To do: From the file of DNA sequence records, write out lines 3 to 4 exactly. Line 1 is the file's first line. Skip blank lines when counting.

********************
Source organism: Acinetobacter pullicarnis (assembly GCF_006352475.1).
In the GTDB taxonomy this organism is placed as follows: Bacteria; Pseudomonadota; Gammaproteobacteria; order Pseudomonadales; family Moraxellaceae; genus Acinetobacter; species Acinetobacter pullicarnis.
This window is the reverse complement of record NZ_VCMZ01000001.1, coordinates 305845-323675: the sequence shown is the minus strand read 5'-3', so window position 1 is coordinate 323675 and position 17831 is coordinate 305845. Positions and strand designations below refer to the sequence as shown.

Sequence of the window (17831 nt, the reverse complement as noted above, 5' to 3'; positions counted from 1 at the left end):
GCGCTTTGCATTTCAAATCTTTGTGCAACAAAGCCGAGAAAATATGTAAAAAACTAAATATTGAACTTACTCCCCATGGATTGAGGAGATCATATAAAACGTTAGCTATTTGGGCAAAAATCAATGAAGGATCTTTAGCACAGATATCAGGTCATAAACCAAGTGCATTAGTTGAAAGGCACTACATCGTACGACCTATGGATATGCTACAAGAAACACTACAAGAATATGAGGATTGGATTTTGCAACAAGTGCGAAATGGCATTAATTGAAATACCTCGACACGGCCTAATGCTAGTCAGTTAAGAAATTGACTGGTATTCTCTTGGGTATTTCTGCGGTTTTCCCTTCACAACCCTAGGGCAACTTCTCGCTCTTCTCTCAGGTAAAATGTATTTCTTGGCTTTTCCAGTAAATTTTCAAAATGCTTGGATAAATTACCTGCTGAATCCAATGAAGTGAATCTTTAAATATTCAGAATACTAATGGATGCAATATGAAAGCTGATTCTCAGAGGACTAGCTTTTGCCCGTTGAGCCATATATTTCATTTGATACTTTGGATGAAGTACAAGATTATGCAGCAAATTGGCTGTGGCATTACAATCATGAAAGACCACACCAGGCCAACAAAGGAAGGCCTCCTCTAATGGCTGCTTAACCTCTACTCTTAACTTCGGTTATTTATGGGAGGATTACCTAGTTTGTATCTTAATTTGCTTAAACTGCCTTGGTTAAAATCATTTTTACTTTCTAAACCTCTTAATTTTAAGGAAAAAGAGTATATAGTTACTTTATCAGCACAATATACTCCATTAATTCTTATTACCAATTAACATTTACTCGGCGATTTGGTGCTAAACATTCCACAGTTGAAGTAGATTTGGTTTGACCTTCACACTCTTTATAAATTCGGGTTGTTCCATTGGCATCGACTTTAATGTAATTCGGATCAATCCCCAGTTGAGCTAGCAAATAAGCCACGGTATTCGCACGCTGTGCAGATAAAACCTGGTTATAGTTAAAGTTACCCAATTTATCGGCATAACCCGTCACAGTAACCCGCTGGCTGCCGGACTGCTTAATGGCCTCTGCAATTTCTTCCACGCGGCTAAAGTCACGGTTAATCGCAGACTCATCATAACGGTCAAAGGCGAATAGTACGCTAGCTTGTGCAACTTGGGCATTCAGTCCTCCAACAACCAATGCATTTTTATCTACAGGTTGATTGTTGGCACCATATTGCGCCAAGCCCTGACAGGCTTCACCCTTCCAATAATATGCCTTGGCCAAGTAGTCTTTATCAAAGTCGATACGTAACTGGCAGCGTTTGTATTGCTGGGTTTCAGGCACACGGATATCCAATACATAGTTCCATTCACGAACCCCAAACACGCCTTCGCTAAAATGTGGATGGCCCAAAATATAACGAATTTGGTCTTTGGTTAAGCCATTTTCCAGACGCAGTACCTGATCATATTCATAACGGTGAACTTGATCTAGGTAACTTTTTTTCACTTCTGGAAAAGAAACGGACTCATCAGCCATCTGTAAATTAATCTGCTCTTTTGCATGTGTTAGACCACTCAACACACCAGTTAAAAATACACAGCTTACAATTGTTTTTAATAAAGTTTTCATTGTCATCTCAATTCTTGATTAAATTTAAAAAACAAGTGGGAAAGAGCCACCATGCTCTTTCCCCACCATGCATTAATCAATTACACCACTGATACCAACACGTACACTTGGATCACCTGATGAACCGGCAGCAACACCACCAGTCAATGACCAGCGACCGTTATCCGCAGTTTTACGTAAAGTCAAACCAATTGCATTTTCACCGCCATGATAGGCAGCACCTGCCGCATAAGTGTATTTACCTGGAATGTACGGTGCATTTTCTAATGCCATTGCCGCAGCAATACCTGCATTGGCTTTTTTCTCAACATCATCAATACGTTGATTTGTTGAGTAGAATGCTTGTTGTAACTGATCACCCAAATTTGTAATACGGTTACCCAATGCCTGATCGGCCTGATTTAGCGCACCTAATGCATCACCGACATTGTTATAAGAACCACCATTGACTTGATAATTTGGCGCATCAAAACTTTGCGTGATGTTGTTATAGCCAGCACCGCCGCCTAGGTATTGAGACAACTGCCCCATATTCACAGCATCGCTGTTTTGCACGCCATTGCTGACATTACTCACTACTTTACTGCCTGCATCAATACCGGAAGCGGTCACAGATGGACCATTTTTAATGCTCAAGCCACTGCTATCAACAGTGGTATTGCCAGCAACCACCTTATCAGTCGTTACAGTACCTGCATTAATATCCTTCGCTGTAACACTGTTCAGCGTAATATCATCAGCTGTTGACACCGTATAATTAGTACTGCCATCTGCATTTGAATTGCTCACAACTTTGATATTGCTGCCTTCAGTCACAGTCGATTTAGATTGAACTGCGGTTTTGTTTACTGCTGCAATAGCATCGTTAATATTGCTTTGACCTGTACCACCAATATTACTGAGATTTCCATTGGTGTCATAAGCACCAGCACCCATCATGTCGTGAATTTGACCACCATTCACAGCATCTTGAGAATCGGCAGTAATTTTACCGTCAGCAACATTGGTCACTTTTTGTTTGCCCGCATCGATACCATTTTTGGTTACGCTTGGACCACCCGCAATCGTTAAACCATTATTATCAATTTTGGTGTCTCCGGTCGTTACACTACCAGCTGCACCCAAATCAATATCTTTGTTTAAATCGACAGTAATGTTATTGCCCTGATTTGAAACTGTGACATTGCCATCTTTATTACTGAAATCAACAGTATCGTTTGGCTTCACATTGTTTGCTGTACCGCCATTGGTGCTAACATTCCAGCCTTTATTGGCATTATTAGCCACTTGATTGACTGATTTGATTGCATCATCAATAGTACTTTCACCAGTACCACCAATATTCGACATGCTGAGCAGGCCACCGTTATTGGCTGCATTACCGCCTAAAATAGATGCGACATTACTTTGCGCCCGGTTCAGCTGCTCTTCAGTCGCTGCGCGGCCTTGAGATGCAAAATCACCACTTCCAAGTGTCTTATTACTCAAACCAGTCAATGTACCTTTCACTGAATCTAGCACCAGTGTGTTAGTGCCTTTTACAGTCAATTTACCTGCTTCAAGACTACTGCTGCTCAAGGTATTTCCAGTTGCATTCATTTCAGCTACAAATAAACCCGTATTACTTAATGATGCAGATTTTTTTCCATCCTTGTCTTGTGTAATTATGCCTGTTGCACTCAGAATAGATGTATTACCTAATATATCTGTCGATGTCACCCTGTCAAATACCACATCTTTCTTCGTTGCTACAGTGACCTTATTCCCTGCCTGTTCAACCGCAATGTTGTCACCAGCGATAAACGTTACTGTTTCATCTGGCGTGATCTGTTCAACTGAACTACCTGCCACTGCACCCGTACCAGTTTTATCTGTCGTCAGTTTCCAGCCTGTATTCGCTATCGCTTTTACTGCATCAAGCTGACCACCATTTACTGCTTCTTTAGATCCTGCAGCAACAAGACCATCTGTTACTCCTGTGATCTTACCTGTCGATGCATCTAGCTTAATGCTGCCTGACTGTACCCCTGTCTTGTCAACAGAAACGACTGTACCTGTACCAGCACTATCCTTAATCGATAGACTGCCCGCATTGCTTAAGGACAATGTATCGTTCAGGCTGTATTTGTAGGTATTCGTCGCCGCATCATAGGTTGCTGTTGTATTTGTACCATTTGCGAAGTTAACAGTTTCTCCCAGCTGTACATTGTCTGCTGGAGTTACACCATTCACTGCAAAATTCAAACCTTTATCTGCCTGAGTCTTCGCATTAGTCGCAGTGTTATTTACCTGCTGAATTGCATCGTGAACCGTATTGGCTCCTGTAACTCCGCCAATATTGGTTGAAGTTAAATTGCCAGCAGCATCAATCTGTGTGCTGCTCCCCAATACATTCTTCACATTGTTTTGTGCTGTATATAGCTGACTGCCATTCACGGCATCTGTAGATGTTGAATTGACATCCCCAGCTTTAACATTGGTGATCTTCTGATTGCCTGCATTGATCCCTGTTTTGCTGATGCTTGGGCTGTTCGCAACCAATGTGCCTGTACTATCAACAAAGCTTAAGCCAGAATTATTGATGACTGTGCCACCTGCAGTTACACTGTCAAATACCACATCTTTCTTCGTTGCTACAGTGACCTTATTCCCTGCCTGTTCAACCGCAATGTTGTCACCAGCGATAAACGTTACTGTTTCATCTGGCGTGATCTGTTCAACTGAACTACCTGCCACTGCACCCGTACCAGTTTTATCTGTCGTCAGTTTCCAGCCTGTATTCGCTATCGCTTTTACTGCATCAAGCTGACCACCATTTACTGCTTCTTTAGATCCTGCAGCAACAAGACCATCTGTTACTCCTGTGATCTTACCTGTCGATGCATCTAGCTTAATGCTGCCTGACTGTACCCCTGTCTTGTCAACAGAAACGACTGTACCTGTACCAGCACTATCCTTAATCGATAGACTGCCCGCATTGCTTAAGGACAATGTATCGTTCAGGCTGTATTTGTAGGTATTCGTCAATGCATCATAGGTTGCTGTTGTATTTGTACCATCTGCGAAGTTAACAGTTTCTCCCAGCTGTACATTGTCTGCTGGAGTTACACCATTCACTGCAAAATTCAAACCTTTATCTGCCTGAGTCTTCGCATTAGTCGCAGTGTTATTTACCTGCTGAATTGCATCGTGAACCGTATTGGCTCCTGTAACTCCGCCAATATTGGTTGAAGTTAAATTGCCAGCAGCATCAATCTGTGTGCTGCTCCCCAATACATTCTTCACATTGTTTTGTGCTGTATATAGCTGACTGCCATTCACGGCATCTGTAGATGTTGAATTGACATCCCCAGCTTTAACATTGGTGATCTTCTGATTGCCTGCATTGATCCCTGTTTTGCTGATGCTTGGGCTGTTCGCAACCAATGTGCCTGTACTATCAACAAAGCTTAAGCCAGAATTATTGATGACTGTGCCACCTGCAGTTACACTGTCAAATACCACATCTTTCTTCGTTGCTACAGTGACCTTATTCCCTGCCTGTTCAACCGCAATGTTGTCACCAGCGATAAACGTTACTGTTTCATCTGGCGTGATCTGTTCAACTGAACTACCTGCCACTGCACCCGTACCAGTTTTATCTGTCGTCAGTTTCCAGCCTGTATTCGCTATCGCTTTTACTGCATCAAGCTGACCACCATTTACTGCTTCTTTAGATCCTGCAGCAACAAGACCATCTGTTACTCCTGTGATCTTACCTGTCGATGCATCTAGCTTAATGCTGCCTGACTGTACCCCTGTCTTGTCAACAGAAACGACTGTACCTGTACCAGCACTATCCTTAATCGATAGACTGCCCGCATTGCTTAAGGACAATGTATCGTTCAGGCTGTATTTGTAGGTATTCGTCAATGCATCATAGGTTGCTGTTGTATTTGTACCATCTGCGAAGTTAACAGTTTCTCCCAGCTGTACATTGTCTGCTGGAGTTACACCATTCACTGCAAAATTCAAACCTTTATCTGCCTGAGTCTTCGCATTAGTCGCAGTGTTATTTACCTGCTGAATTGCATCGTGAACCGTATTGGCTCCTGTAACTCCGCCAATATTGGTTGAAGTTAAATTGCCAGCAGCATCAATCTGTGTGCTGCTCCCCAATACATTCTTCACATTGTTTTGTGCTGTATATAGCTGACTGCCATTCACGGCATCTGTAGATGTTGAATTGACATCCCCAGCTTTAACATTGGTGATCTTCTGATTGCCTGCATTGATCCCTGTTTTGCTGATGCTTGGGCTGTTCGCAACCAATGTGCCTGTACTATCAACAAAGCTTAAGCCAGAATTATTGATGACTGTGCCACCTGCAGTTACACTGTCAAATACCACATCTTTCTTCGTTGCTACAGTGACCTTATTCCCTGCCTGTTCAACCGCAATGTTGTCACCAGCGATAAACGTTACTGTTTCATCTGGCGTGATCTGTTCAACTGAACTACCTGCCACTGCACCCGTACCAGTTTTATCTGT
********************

This window is the reverse complement of record NZ_VCMZ01000001.1, coordinates 305845-323675: the sequence shown is the minus strand read 5'-3', so window position 1 is coordinate 323675 and position 17831 is coordinate 305845. Positions and strand designations below refer to the sequence as shown.

Sequence of the window (17831 nt, the reverse complement as noted above, 5' to 3'; positions counted from 1 at the left end):